After a 22 month hiatus, I’m pleased to inform you that I’m back on the needle! Knitting needles, that is.
I taught myself to knit while waiting for a plane in 2007. I spent the next 6 months consulting out of town and was in a hotel room 4 nights a week; I had plenty of time to advance my skills. I even created an international game, Hat Attack, where knitters around the world knit competitively to be the “Last Hat Standing.”
I’ve always been able to pick-up certain skills quickly. For example, I’ve played 8 instruments, and my original plan in life was to have at least a part-time orchestra gig playing the bassoon. (I was accepted into college as a Physics major, bassoon performance minor!)
But I stopped knitting when I moved into my new house. Everything was packed up, I didn’t have a particular project in the works, and, well, it just didn’t call to me.
Until last night. I saw something online – a rug knitted out of 1/2″ rope – and the person was selling it for $198. I was shocked; I could make that! So I started wondering where my needles were… I had seen them recently. But all my yarn is on the 3rd floor, I thought, and I wasn’t making that trek.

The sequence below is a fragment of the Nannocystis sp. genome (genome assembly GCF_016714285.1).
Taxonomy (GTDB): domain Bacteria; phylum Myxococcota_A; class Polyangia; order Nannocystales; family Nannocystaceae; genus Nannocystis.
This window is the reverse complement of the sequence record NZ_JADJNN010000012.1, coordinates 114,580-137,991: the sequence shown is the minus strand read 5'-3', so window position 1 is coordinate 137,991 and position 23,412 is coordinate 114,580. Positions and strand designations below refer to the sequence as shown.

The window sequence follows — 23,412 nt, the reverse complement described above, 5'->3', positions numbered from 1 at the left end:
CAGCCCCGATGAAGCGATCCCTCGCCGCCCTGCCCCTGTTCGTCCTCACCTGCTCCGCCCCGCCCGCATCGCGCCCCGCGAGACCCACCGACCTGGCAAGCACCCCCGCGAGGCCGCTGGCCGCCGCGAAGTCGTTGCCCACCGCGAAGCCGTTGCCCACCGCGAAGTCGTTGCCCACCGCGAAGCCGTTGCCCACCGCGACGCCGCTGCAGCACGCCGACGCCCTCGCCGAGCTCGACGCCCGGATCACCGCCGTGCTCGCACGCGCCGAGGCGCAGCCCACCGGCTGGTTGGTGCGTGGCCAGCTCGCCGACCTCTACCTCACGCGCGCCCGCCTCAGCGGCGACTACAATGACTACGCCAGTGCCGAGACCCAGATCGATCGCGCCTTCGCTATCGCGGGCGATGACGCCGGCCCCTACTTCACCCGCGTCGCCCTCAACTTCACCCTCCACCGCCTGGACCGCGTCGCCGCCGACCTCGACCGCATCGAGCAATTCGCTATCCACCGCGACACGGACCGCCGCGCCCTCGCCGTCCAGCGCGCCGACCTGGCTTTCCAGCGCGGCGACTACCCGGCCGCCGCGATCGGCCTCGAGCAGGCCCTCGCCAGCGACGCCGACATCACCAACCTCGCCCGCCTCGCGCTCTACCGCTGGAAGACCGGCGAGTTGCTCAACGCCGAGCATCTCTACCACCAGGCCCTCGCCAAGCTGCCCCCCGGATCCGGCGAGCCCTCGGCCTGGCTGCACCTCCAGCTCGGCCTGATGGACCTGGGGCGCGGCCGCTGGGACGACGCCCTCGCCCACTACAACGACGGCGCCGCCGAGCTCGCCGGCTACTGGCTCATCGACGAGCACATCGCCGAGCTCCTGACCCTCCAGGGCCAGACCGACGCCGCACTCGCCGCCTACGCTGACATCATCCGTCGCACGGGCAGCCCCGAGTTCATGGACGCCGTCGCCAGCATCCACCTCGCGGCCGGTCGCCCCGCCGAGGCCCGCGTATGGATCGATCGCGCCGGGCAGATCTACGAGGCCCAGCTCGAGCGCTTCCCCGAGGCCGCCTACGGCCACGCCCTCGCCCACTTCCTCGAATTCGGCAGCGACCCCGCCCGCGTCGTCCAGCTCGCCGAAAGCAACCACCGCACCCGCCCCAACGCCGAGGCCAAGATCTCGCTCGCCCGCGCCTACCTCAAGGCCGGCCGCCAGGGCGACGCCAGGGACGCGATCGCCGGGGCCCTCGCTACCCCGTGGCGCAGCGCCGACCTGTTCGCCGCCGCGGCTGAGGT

Ah, but wait, there was this one ball of charcoal worsted weight downstairs. (I’m not sure how long it’s been down here nor why I brought it down.) So I hit the web and found a basic afghan square. I had to refresh my memory for cast-on (how the yarn gets on the needles the first time), but then my hands did all the work. It was like riding a bicycle. Without the bicycle… Or the riding…
I’m remembering now, ‘I’m really good at this.’ With each row the motion becomes more fluid and the stitches more consistent. The muscles in my hands convince me to take a break every few rows. Like anything else they can fall out of shape.
I don’t see the whole afghan in my future. This one square is already boring me to death. But I am accepting project requests and suggestions. I’m a big fan of small, complex projects. One of my favorite things I ever made was a dress for a coworker’s newborn. Small stuffed animals can be challenging, too, but if I’m not working towards a goal (this is for so-and-so), they just sit around and collect dust.
I’ll work on the afghan square (fated to be a trivet) while you think about it. Maybe I’ll also pick-up some jumbo needles and rope. I don’t expect anyone would pay me nearly $200 for something I make, but I may be able to rake in a solid $20! Maybe I can figure out how to knit a hammock too… And then lie in said hammock while I knit another. 🙂